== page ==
Ocean Ecology conducts research on ocean ecosystems and the interactions between Earth's chemical cycles and life. The laboratory also manages “ocean color” data from NASA satellite sensors. Sediment, dissolved chemicals, and marine microorganisms called phytoplankton affect the colors of sunlight reflected off the ocean, providing a way to monitor ocean ecosystems from orbit.
The staff works to ensure the accuracy of ocean-color data and make it available to users across the world. Scientists use the data to study fundamental issues such as the global distribution of phytoplankton, the storage of carbon in the ocean, and the role of the oceans in climate change. Personnel also participate in research cruises in collaboration with other researchers funded by NASA and assist NASA Headquarters in developing future earth-observing missions.
The Aerosol Characterization from Polarimeter and Lidar (ACEPOL) airborne field campaign. The 2017 ACEPOL field campaign is a resource for remote sensing communities as they prepare for the next generation of spaceborne multi-angle polarimeter and lidar missions.
The seventh and final cruise for the project entitled "Impacts of Climate Variability on Primary Production and Carbon Distributions in the Middle Atlantic Bight and Gulf of Maine" (CLiVEC) was carried out on board the R/V Henry Bigelow from August 7-24, 2012. CLiVEC is a joint research project with researchers from Old Dominion University (ODU) and the National Oceanographic and Atmospheric Administration (NOAA).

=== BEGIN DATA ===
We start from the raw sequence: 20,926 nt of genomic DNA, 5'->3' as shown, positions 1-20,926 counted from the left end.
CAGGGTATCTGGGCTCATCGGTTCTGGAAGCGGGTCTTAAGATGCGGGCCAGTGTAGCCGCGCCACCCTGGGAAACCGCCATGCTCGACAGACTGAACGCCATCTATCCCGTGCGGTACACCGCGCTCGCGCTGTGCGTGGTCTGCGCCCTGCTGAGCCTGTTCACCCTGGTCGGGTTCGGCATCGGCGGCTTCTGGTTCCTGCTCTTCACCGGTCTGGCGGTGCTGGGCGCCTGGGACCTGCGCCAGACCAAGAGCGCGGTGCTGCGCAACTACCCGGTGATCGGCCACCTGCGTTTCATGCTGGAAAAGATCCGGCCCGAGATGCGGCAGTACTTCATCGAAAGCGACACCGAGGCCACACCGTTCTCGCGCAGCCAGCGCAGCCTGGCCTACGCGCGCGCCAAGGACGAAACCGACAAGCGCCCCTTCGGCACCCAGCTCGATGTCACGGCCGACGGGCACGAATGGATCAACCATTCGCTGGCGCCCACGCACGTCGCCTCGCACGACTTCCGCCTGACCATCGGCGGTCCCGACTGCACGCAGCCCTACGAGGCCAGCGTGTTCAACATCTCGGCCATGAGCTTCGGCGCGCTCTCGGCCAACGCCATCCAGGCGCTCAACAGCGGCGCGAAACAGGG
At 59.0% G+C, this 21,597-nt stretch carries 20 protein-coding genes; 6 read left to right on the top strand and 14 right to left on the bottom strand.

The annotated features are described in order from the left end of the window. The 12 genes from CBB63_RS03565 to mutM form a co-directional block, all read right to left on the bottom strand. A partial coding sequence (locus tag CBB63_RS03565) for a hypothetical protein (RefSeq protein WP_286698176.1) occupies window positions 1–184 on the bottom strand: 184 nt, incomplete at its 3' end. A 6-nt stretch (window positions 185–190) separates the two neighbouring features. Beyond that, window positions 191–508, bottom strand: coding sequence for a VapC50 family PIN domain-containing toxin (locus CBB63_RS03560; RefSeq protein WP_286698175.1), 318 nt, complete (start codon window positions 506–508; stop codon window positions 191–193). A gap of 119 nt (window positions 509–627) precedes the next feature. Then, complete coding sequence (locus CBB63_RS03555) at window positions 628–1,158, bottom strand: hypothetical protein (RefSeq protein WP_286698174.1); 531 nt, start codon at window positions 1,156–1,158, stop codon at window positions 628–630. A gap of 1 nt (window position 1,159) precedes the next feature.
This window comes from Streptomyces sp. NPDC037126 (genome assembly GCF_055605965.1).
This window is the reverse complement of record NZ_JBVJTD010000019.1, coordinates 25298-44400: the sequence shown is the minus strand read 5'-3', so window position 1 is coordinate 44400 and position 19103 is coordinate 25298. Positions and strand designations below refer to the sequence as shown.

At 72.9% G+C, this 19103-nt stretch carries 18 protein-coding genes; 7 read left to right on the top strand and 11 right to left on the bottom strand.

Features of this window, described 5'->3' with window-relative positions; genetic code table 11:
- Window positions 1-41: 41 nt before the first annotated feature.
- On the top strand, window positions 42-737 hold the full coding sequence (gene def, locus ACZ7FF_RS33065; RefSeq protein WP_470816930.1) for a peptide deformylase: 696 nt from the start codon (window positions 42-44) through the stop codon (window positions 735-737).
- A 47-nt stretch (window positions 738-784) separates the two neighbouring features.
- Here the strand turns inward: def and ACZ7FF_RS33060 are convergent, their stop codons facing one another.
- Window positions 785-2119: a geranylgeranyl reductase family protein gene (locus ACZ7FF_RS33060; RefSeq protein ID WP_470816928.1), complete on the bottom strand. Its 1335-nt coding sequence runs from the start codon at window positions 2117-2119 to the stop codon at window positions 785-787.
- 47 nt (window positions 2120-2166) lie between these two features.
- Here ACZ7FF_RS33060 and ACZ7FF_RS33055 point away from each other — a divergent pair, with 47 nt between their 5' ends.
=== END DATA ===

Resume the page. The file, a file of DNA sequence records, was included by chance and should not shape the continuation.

Greater radiometric accuracy, decreased size and costs, plus the need for multidisciplinary research are all technology-forcing challenges to be addressed by the next generation of optical instruments. To develop a commercially successful marine spectroradiometer, the device must also appeal to the majority of investigators working in this field. This requirement led to the development of a so-called smart photodetector or microradiometer, plus its ancillary interface modules.
Development of field radiometers for satellite calibration and validation.
Aquarius is a focused satellite mission to measure global Sea Surface Salinity (SSS). Scientific progress is limited because conventional in situ SSS sampling is too sparse to give the global view of salinity variability that only a satellite can provide. Aquarius will resolve missing physical processes that link the water cycle, the climate, and the ocean.
+ Visit the Aquarius web site
The purpose of the Sea-viewing Wide Field-of-view Sensor (SeaWiFS; 1997-2010) Project is to provide quantitative data on global ocean bio-optical properties to the Earth science community. Subtle changes in ocean color signify various types and quantities of marine phytoplankton (microscopic marine plants), the knowledge of which has both scientific and practical applications. The SeaWiFS Project will develop and operate a research data system that will process, calibrate, validate, archive and distribute data received from an Earth-orbiting ocean color sensor.